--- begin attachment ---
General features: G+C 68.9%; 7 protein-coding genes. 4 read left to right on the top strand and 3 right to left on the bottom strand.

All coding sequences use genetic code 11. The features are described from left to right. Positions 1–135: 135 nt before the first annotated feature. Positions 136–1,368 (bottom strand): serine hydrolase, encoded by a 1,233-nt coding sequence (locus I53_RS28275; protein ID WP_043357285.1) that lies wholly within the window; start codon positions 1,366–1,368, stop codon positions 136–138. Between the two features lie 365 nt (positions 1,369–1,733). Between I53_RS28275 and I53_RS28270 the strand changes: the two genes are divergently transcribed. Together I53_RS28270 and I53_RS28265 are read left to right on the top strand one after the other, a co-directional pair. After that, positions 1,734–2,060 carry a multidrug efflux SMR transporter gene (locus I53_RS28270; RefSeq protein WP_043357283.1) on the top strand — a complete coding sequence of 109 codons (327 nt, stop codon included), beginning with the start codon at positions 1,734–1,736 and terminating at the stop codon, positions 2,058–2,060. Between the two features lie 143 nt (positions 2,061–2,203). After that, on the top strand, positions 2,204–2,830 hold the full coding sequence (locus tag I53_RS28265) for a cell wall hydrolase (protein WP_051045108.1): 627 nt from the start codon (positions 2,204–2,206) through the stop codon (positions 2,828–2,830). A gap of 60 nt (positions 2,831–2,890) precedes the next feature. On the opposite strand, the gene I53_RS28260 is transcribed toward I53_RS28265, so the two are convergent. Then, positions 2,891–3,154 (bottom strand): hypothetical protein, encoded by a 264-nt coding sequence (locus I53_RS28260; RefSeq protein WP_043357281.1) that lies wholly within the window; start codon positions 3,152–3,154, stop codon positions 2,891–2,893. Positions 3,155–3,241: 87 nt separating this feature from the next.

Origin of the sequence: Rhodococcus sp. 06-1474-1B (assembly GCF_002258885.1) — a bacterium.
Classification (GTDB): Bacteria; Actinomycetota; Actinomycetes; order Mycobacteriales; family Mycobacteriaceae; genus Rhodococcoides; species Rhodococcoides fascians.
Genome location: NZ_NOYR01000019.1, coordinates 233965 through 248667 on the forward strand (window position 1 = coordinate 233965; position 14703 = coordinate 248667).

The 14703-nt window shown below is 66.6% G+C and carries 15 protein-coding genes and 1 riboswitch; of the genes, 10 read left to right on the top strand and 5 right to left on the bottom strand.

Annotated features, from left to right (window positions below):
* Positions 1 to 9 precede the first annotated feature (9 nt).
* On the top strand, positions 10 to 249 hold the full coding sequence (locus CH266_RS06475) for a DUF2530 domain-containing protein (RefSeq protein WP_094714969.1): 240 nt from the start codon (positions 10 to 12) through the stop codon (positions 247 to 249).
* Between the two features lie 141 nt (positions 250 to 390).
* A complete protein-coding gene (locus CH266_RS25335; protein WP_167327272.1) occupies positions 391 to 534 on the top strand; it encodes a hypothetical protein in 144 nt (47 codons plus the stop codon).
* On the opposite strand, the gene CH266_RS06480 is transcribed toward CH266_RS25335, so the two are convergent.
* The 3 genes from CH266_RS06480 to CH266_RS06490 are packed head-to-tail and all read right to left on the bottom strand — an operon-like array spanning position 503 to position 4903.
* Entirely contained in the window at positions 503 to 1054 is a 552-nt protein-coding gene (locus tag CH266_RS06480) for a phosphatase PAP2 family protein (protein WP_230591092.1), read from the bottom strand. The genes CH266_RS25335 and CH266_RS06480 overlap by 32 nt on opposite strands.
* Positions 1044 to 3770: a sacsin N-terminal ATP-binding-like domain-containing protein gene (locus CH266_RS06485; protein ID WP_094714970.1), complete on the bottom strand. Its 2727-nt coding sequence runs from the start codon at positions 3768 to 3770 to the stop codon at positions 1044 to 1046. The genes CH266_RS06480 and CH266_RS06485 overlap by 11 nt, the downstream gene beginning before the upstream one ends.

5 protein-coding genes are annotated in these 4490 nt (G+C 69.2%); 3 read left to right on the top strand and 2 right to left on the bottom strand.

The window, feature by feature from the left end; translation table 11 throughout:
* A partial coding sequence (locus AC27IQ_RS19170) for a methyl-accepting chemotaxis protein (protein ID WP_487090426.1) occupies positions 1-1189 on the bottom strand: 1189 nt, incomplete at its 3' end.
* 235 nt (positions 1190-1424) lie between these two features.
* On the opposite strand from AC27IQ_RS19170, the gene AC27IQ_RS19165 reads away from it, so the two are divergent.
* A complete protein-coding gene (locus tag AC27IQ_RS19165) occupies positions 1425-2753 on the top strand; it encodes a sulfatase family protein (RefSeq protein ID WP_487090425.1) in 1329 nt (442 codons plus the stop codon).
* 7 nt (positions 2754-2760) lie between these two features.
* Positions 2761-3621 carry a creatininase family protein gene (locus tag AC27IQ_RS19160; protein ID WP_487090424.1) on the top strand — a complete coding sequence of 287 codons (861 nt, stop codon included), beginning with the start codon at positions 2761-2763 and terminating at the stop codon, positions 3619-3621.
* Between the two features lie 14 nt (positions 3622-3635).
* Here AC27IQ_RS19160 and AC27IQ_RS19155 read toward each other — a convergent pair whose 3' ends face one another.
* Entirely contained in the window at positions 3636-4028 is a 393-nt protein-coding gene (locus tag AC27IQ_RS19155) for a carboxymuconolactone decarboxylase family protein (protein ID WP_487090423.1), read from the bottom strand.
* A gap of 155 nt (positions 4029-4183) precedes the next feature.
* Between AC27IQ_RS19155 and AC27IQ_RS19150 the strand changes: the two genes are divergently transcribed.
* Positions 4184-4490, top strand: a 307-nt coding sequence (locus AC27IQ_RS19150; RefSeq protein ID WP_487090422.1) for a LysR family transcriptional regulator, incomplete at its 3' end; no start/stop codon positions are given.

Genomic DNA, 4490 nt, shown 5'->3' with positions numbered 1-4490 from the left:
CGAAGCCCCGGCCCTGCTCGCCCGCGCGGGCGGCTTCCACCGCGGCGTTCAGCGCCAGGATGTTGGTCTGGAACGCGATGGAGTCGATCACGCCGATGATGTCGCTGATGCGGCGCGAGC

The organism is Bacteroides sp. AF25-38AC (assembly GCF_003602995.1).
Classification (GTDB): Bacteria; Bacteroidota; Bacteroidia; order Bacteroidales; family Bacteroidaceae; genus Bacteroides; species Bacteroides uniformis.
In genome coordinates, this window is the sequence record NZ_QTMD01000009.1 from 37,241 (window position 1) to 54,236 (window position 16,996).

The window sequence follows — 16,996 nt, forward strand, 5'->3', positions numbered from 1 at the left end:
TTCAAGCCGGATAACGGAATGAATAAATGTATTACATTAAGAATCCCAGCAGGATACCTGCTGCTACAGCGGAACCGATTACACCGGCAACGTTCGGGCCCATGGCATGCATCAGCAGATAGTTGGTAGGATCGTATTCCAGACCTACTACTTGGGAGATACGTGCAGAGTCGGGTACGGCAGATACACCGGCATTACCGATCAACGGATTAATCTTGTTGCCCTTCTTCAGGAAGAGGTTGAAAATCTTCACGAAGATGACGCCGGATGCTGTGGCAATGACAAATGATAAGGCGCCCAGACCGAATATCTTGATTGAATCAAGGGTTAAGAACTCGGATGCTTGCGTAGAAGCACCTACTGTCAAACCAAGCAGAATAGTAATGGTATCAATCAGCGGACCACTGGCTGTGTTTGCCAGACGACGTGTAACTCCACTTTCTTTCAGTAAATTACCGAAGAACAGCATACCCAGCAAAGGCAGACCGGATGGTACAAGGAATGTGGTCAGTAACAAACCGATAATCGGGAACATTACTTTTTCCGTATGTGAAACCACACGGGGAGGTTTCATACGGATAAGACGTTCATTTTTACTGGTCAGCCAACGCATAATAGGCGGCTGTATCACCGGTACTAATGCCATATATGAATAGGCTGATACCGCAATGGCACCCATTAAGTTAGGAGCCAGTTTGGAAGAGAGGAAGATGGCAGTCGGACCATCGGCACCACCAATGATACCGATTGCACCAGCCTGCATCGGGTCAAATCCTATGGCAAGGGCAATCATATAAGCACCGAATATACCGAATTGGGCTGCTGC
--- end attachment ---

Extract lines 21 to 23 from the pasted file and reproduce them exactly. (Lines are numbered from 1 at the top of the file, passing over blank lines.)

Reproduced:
* A complete protein-coding gene (locus tag AC27IQ_RS19165) occupies positions 1425-2753 on the top strand; it encodes a sulfatase family protein (RefSeq protein ID WP_487090425.1) in 1329 nt (442 codons plus the stop codon).
* 7 nt (positions 2754-2760) lie between these two features.
* Positions 2761-3621 carry a creatininase family protein gene (locus tag AC27IQ_RS19160; protein ID WP_487090424.1) on the top strand — a complete coding sequence of 287 codons (861 nt, stop codon included), beginning with the start codon at positions 2761-2763 and terminating at the stop codon, positions 3619-3621.